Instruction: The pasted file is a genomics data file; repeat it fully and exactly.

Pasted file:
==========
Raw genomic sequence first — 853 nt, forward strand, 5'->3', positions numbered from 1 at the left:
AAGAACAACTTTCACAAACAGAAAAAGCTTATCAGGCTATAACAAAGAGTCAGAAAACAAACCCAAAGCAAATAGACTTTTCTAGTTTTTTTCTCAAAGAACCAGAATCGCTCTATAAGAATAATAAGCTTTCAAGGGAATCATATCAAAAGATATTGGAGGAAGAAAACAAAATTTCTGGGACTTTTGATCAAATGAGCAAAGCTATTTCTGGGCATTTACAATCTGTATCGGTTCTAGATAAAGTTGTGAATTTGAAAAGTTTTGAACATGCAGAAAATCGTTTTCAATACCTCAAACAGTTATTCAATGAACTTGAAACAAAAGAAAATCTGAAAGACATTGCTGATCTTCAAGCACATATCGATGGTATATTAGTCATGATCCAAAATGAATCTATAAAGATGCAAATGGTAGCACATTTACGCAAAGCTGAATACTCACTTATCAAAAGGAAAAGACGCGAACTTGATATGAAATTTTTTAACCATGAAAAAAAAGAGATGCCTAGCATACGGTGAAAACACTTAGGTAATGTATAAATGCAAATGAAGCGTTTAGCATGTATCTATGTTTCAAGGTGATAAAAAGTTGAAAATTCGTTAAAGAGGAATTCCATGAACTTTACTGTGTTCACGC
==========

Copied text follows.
Raw genomic sequence first — 853 nt, forward strand, 5'->3', positions numbered from 1 at the left:
AAGAACAACTTTCACAAACAGAAAAAGCTTATCAGGCTATAACAAAGAGTCAGAAAACAAACCCAAAGCAAATAGACTTTTCTAGTTTTTTTCTCAAAGAACCAGAATCGCTCTATAAGAATAATAAGCTTTCAAGGGAATCATATCAAAAGATATTGGAGGAAGAAAACAAAATTTCTGGGACTTTTGATCAAATGAGCAAAGCTATTTCTGGGCATTTACAATCTGTATCGGTTCTAGATAAAGTTGTGAATTTGAAAAGTTTTGAACATGCAGAAAATCGTTTTCAATACCTCAAACAGTTATTCAATGAACTTGAAACAAAAGAAAATCTGAAAGACATTGCTGATCTTCAAGCACATATCGATGGTATATTAGTCATGATCCAAAATGAATCTATAAAGATGCAAATGGTAGCACATTTACGCAAAGCTGAATACTCACTTATCAAAAGGAAAAGACGCGAACTTGATATGAAATTTTTTAACCATGAAAAAAAAGAGATGCCTAGCATACGGTGAAAACACTTAGGTAATGTATAAATGCAAATGAAGCGTTTAGCATGTATCTATGTTTCAAGGTGATAAAAAGTTGAAAATTCGTTAAAGAGGAATTCCATGAACTTTACTGTGTTCACGC